Links with England

Any king of the time had to secure his kingdom. They usually adopted one or more of three basic approaches to achieving this. 1. A king could maintain an army, by whatever means, to protect his borders, as the English did for some time along the border with Wales. 2. A king could try to maintain friendly relationships with his neighbours (diplomacy). 3. A king might annex the neighbour and make it part of his kingdom. Actually, this third method was not always a solution. Sometimes, it just moved the border over a bit, giving the king a new neighbour to fight with. The Canmores invested heavily in option 2; marrying English or French noble women and marrying their female relatives to Norman/English nobles. King Henry I of England arranged for David (aged 29 and not yet king of Scotland), to marry Maud (also known as Matilda), Countess of Huntingdon, making David the Earl of Huntingdon. David’s sister (also Matilda) was later married to Henry I. This is partly why, when Henry I died, David went to war on behalf of Henry’s daughter Matilda (yes, another one!), to put her on the English throne. Much of David’s early life was influenced by King Henry who was probably preparing for the day when he could make Scotland part of his kingdom. But it helped David because, when the opportunity arose for David to make a bid for the Scottish crown, it was a case of “my friends are bigger than your friends”! This building of relationships did not stop the fighting between the Scottish and English monarchies, but it did give them reasons to stop fighting now and then, and discuss possible peaceful solutions to the issues that had caused the fighting in the first place. The net result of the power struggles that were going on in Scotland during the 12th century seems to be that, while Somerled was removing Norse power in the west, the Canmore kings were introducing Normal power in the rest of the country.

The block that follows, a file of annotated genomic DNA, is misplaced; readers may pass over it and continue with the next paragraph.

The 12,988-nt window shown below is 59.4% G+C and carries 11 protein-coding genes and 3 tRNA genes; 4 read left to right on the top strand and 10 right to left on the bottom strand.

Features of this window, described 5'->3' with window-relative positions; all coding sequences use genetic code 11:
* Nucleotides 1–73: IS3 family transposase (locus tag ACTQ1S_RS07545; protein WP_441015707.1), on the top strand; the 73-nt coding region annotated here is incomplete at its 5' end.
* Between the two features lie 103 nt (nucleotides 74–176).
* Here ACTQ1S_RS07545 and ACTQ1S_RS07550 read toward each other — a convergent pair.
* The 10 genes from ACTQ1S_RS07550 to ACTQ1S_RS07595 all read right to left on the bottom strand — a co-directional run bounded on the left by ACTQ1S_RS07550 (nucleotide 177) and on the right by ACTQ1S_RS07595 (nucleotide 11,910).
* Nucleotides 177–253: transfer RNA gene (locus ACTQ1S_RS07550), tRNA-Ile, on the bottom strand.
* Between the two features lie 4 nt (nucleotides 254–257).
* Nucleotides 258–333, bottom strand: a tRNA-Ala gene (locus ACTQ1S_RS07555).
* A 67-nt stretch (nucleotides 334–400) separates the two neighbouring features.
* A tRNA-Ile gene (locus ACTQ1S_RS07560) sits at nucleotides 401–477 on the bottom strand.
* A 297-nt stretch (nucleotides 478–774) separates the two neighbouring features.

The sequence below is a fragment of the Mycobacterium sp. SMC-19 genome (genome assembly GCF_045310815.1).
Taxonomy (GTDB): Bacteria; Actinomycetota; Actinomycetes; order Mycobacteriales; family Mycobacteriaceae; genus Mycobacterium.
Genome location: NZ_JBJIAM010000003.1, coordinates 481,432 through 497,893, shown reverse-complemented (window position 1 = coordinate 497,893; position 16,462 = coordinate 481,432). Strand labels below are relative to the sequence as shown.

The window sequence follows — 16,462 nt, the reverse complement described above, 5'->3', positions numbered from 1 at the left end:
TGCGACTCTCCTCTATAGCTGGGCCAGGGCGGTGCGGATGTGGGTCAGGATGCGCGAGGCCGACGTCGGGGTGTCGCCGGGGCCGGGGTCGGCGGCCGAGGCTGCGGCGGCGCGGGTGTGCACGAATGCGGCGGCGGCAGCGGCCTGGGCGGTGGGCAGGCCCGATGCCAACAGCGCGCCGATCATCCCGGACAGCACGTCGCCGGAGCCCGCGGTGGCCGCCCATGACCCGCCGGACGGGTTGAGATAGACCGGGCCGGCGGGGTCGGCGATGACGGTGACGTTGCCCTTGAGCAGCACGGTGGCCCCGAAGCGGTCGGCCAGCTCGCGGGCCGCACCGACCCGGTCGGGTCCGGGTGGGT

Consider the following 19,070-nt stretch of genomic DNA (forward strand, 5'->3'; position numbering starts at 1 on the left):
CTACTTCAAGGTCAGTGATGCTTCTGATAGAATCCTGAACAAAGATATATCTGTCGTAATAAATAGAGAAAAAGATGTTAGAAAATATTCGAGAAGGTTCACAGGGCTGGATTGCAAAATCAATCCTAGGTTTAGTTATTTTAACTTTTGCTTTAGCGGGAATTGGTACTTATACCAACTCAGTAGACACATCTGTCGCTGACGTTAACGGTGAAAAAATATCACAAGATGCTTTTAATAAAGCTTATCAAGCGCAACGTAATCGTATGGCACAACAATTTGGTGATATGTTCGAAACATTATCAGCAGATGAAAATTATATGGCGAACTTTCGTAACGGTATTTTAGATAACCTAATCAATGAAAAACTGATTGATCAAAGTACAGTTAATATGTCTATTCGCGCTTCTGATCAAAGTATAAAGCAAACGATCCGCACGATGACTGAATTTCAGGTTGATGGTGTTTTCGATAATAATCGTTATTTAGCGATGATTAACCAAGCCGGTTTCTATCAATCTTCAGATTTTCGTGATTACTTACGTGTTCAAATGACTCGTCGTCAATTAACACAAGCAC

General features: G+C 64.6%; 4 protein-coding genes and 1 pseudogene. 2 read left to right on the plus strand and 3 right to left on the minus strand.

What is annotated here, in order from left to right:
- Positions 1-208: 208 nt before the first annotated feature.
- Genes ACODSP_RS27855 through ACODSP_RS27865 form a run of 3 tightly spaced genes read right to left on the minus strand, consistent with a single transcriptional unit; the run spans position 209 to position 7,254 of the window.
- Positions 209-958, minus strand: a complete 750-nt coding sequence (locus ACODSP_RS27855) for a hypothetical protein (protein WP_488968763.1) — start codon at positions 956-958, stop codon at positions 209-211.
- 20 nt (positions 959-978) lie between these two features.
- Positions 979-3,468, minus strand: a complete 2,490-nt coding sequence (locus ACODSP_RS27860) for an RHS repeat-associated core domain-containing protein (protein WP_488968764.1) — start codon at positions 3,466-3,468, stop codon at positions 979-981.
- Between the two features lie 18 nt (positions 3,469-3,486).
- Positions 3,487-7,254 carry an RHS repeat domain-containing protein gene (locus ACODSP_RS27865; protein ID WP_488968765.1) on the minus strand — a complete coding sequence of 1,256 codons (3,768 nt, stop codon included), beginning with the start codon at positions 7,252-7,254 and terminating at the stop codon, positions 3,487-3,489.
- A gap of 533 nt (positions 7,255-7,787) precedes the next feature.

Malcolm III - 1057 (Canmore) Duncan II - 1094 Edgar - 1097 Alexander I - 1107 David I - 1124 Malcolm IV - 1153 Henry

Walter Jardine

Normans

Alba

Walter Jardine

Normans

Alba